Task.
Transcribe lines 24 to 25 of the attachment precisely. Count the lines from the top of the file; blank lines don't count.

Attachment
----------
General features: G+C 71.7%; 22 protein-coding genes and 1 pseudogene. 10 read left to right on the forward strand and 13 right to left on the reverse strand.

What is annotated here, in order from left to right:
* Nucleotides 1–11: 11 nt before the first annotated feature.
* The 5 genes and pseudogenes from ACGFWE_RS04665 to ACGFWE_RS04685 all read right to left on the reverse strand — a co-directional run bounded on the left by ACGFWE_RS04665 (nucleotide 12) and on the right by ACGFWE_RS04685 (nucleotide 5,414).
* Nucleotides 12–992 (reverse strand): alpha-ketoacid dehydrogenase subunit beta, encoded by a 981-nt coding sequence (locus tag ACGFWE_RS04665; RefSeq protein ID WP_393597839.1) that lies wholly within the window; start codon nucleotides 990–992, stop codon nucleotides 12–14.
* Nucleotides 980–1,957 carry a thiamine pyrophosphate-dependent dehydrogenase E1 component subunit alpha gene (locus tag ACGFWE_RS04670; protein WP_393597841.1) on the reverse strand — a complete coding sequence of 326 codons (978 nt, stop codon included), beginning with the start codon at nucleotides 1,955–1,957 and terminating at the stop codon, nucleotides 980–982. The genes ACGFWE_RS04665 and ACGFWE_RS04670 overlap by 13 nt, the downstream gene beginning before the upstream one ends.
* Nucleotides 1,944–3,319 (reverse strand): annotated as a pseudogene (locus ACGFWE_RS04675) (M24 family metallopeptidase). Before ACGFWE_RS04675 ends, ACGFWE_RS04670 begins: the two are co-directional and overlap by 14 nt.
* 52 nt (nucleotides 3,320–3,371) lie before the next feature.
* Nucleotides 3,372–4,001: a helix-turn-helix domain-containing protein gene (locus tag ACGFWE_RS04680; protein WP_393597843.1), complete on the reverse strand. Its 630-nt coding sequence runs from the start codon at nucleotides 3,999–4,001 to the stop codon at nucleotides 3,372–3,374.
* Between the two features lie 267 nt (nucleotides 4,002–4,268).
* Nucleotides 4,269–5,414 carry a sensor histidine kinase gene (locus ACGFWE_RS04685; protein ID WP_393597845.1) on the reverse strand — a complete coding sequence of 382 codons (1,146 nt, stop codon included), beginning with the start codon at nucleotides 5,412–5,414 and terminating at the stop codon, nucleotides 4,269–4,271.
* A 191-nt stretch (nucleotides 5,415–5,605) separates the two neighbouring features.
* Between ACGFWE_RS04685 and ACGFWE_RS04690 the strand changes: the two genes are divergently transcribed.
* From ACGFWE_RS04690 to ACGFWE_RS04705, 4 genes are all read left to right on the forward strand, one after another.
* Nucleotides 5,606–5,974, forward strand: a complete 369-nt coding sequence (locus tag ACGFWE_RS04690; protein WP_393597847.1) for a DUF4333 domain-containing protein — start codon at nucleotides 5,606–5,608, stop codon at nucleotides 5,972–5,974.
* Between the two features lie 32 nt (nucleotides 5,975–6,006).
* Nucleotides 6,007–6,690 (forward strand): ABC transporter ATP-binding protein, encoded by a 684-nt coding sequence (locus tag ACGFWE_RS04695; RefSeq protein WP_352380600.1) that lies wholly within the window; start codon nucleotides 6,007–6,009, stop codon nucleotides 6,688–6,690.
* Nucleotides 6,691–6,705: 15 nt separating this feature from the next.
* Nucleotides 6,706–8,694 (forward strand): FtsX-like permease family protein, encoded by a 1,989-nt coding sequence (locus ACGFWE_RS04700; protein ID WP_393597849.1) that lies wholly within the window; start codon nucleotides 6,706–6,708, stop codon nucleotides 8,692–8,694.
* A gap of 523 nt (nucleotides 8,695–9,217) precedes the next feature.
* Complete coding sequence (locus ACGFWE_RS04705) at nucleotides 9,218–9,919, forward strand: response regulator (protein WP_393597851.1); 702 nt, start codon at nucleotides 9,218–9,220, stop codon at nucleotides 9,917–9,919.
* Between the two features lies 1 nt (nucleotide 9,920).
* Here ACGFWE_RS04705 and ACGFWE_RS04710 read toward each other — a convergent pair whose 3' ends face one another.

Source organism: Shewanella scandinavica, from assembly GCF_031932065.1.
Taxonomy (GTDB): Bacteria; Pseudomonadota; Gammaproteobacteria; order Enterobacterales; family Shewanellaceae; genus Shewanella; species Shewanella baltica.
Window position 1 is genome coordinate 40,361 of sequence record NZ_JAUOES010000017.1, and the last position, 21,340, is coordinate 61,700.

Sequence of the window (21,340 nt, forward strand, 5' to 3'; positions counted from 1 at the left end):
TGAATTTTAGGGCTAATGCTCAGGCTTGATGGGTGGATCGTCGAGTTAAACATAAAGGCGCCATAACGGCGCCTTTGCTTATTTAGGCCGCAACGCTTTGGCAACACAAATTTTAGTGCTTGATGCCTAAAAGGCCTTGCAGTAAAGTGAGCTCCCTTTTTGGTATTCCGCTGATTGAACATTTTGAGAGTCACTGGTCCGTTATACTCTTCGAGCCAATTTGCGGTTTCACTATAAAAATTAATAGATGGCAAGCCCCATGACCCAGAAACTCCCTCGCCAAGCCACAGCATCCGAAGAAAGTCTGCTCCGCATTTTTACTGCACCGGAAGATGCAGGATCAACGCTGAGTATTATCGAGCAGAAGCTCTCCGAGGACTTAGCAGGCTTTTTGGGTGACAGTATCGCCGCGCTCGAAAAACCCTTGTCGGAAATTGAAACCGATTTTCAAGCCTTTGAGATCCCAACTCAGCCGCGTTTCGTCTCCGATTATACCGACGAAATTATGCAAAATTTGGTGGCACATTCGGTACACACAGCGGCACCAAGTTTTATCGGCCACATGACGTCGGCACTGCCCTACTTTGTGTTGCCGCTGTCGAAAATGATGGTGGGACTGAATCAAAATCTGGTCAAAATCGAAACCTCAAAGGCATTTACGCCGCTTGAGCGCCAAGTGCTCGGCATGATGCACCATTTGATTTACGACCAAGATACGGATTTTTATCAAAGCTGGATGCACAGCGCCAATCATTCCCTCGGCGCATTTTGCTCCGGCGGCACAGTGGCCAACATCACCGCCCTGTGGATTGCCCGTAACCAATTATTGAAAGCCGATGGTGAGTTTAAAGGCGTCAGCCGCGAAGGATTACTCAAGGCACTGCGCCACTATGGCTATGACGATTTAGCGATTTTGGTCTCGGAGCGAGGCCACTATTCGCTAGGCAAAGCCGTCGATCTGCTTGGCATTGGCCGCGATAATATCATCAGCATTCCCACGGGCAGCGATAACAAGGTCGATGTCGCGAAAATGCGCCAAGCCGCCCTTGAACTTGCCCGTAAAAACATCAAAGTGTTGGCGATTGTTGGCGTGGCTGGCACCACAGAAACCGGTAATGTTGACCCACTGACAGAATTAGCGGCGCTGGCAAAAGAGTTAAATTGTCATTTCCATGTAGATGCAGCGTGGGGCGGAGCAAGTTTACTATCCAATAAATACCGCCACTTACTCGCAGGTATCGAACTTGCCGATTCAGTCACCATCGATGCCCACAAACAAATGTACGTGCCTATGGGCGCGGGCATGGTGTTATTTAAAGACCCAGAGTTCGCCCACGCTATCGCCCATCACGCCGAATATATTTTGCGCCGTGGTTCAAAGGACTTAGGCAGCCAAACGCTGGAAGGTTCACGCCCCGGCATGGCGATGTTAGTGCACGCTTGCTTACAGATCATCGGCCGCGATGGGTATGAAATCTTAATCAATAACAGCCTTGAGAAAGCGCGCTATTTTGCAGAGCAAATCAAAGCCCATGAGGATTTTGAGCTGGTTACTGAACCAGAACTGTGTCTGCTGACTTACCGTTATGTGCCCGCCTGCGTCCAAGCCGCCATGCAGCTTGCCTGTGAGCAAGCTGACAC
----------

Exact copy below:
Source organism: Shewanella scandinavica, from assembly GCF_031932065.1.
Taxonomy (GTDB): Bacteria; Pseudomonadota; Gammaproteobacteria; order Enterobacterales; family Shewanellaceae; genus Shewanella; species Shewanella baltica.